It's okay if one end of the piece doesn't overlap the underneath layer completely--see in the photo below how one corner starts a little way into the bottom pieces? But by doing that, I will lose some of the width of that under piece later, because I can't leave a raw edge or hole in the next layer. Just something to keep in mind. Now I start overlapping in a circular fashion, but I don't worry much if I'm sewing right between the two underneath pieces any more--I'll get there eventually.
Just to mix it up a little, I've decided to use some of that strip fabric. It's not as wide as the red star fabric, but that's okay.
So I cut pieces of that strip into the same shape . . .
And start adding them to the rose . . .
. . . making sure I'm overlapping any gaps between the underneath pieces.
See the contrast between the different layers of petals? Through trial and error, I've found I like a little bit of a striped fabric in these, but I want to keep the stripes going straight. It gives the rose movement and interest, I think! So I've cut some shapes from the striped fabric.
And I add some of those in, alternating a few with that earlier dotted fabric in between. Don't be concerned if in trimming, it looks like you're losing part of the rose.
That piece on the right was added after the photo above, and it rounds out the shape again. In fact, it's looking pretty much like a rose, isn't it?
I decided I wanted some polka dots. Now the pieces are getting even longer, because they have to span a larger area.
After adding a nice row of polka dots, I thought it was about time to add the final petals. Now it's back to cutting triangles--fairly large ones.
And adding them around here and there, but not all the way around.
Now it's time to stop sewing and start cutting. Normally I just pick up my scissors and cut, but I thought I'd draw the outline to show you what my mind is seeing as the shape of this rose. Can you see the white line?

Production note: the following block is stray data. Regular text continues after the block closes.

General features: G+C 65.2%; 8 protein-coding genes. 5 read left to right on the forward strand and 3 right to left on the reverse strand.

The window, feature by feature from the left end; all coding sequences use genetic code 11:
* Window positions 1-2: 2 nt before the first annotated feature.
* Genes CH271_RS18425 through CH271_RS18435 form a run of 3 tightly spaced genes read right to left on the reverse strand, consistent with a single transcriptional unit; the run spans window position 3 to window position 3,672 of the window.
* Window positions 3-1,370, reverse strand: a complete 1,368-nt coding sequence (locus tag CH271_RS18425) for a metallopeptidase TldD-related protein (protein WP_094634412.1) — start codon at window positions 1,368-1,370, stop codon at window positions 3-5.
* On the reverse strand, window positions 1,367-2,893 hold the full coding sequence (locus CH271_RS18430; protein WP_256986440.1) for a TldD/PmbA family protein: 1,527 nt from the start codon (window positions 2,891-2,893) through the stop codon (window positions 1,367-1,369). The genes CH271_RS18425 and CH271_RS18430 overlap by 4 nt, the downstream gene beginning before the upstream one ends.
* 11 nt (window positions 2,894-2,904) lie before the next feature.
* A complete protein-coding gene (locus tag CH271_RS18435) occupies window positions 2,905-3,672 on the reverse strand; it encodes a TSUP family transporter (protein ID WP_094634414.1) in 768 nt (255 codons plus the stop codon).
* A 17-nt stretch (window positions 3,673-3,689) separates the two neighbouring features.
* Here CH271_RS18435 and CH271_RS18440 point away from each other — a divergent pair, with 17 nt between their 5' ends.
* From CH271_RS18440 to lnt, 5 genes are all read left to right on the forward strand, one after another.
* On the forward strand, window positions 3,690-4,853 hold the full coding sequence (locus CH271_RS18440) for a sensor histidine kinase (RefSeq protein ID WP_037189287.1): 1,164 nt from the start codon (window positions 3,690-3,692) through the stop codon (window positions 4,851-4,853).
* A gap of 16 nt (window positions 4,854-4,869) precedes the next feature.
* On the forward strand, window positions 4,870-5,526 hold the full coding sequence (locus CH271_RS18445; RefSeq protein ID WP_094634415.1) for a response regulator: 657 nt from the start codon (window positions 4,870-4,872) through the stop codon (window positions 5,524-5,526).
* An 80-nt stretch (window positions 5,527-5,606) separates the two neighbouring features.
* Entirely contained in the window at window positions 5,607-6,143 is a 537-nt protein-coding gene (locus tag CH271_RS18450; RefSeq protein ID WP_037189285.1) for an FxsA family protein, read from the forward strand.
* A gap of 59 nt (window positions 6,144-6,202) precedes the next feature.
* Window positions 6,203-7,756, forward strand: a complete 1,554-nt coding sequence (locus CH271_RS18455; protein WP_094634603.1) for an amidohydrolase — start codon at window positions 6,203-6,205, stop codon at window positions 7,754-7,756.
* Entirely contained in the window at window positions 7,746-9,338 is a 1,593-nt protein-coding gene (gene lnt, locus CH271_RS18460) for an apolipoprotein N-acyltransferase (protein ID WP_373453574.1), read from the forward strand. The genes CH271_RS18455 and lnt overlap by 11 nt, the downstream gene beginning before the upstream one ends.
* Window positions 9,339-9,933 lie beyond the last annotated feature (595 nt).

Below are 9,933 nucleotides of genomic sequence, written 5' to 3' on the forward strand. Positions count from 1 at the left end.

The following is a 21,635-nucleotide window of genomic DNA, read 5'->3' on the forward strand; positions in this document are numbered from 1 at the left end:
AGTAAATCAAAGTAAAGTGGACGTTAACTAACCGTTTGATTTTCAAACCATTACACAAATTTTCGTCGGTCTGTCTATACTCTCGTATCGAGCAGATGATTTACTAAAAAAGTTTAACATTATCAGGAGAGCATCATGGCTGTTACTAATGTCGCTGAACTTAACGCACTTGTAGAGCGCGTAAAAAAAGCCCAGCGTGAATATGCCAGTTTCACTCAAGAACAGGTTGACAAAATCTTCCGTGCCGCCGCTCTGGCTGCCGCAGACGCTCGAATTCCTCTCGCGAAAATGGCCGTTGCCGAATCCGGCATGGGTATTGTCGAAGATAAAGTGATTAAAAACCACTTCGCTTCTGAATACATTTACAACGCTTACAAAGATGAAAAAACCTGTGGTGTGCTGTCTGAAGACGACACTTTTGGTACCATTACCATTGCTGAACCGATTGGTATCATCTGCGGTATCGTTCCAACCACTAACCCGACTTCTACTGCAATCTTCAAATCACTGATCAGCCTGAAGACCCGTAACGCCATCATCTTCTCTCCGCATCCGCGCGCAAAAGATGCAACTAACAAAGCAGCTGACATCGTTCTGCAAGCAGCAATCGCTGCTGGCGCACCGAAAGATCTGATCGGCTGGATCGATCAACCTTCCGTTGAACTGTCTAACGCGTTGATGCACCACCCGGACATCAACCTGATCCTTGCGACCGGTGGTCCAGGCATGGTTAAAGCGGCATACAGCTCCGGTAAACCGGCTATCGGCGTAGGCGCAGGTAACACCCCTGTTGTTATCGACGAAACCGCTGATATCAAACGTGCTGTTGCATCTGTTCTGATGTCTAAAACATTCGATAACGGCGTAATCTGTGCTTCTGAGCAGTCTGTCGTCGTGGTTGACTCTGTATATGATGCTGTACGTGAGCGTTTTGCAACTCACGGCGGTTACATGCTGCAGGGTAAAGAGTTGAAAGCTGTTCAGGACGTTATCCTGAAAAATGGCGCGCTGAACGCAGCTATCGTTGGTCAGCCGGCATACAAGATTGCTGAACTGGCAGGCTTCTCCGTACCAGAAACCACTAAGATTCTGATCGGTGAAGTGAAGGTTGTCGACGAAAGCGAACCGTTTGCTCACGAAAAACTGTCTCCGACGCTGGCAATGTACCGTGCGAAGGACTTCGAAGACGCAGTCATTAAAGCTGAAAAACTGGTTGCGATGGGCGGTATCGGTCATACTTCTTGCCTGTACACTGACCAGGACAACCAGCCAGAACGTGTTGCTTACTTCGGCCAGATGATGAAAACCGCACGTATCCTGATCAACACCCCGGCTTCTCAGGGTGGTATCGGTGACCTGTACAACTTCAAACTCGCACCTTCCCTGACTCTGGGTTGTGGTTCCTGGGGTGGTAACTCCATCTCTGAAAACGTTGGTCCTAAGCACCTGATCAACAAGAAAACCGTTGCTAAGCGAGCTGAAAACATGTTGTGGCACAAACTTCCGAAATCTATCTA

I bring the shape in at the seams and out for the petals. Does it look like a rose to you? If you're not happy with your rose at this point, just add more petals and overlap the parts you don't like--start from there and work out again, trimming away underneath. But don't be too critical. You'll be surprised when you've gone away and come back later and suddenly your rose looks a lot better to you than you first thought--I did the same thing with Jersey Rose.
I thought you'd like to see what the under side looks like--
And another thing--you've been sewing a lot of bias edges, so your rose might not lay perfectly flat and your seams may not be perfectly pressed open. Really, it's fine. If your rose is so wavy it looks like there's a small animal underneath it, you might need to start over, but a little wave isn't a problem.
Next I basted the edge under about a quarter inch, but it's not an exact thing. Taking less of a "hem" means it will ripple less but don't take so little that the raw edges pop out along the edge.
Once it was basted all around, I pressed it.
And then I starched it, although I don't have a photo of that here--the only difference is that the edge was nice and flat, and I could remove the basting thread and it would still stay turned under. Some of you asked if I hand appliqued the roses. No, I didn't. Jersey Rose, as I showed it yesterday, had roses that were only lightly glued down with applique glue. But that's a secret, so don't tell anyone. I'll show you what I'm going to do with that a little later. In the meantime, I still have this pile of leftover fabric. Plenty for a couple more roses, right?